|Glaucoma damages the optic nerve, the nerve of sight, causing blind spots in areas of vision. People rarely notice these blind areas in the side vision until considerable optic nerve damage has occurred or the blind areas are very large in late onset. Usually people notice this damage when visual field is narrowed.
an aqueous humor-a clear transparent liquid- flows through
the inner eye continuously. If the drainpipe is blocked,
the fluid pressure within the inner eye is increased and
leads to damage to the optic nerve. Hence, the field of
vision is also damaged and becomes narrow.
There are 4 forms of glaucoma
1. Chronic open-angle glaucoma
This type accounts for the majority of glaucoma in most
countries. It affects mainly the elderly but can also
affect the middle-aged. Members of the family or relatives
of people with glaucoma have a higher risk of having the
disease as there is usually a hereditary factor involved.
Glaucoma progresses slowly and often goes unnoticed for
many months or years. Many people are unaware that their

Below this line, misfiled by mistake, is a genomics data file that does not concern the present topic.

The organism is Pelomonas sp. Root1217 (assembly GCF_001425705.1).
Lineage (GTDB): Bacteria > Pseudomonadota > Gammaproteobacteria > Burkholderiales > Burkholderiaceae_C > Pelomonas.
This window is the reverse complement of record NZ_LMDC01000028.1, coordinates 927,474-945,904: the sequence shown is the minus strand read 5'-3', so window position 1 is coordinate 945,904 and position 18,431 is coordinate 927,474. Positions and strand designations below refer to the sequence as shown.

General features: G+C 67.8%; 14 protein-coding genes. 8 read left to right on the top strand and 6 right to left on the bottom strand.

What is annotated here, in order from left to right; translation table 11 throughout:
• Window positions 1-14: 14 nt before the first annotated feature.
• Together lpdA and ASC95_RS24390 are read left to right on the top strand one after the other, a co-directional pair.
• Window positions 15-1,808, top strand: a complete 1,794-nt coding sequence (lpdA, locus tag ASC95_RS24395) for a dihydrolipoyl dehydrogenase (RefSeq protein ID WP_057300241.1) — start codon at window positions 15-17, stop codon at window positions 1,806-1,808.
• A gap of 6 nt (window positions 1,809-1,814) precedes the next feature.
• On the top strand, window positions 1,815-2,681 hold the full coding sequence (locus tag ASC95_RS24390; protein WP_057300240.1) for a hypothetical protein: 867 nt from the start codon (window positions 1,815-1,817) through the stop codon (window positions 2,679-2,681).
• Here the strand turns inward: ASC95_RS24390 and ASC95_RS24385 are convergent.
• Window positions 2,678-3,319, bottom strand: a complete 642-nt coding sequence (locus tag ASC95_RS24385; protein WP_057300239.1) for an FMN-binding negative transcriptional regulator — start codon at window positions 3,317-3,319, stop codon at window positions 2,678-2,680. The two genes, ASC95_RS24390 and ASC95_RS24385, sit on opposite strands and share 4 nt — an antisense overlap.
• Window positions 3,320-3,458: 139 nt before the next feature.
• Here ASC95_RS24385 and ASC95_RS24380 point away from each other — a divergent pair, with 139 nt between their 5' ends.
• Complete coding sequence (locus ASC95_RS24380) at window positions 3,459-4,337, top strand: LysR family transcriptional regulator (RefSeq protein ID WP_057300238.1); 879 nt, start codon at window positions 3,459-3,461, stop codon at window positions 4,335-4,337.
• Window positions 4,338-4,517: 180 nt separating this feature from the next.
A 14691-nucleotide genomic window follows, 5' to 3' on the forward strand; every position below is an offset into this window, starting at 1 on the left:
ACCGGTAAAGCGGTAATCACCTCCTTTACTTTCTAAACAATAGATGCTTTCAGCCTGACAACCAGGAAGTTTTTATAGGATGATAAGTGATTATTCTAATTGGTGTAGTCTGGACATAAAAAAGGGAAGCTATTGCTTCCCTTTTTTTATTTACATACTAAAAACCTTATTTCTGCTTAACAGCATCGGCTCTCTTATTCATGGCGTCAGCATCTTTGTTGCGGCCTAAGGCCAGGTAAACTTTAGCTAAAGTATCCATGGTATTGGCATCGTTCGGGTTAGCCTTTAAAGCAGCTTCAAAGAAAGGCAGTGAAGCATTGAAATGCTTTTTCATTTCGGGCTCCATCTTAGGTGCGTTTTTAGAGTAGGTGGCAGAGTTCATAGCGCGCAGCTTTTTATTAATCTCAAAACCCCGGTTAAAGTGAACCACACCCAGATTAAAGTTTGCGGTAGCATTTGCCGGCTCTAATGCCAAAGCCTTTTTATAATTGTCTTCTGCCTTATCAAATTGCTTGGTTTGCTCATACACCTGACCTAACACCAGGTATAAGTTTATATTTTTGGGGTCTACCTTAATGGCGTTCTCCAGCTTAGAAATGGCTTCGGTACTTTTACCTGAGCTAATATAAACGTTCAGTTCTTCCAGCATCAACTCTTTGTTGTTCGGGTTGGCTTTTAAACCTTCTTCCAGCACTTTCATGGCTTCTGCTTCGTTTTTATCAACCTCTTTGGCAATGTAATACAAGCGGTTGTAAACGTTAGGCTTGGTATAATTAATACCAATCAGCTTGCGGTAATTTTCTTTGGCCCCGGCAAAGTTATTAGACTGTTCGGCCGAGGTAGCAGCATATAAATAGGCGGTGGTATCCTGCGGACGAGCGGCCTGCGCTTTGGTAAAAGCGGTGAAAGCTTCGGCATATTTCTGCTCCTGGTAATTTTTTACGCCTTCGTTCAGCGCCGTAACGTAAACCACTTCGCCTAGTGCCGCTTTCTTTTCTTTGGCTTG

eyesight is deteriorating as a person's straight ahead
vision and reading vision remains good initially, but
there is a gradual loss of night vision and side vision.
The best way to diagnose is by means of a medical eye
2. Acute angle-closure glaucoma
The iris may press up against the drainage area and close
it off. This action increases eye pressure rapidly and
leads to complete blockage of fluid flowing out of the
eye. If not treated immediately, it can result in permanent
damage to the eye in a few days. Acute glaucoma often
has very marked symptoms such as severe pain in the eye,
blurred vision, redness, the appearance of haloes around
lights, and vomiting.
3. Congenital glaucoma
This type of defect is abnormal from birth. Since an infant's
eye has more elasticity than an adult's, when pressure
inside the eye is increased, the simply stretchable eye
may enlarge. Hence, the front of the eye is blur like
fog on a windshield.
4. Secondary glaucoma
Other conditions such as injuries, certain drugs, hemorrhages,
tumors, and inflammations can sometimes block outflow
channels in the eye.
A history of glaucoma in
the family, diabetes, hardening of the arteries, or anemia
is the example of risk factors.
The earlier the condition is diagnosed, the greater the
chances of success in preventing vision loss. Although
glaucoma cannot be cured, in most cases it can be successfully
controlled. The type of therapy depends on the form of
glaucoma and may be administered by medication-eye drops,
tablets-, surgery or laser therapy.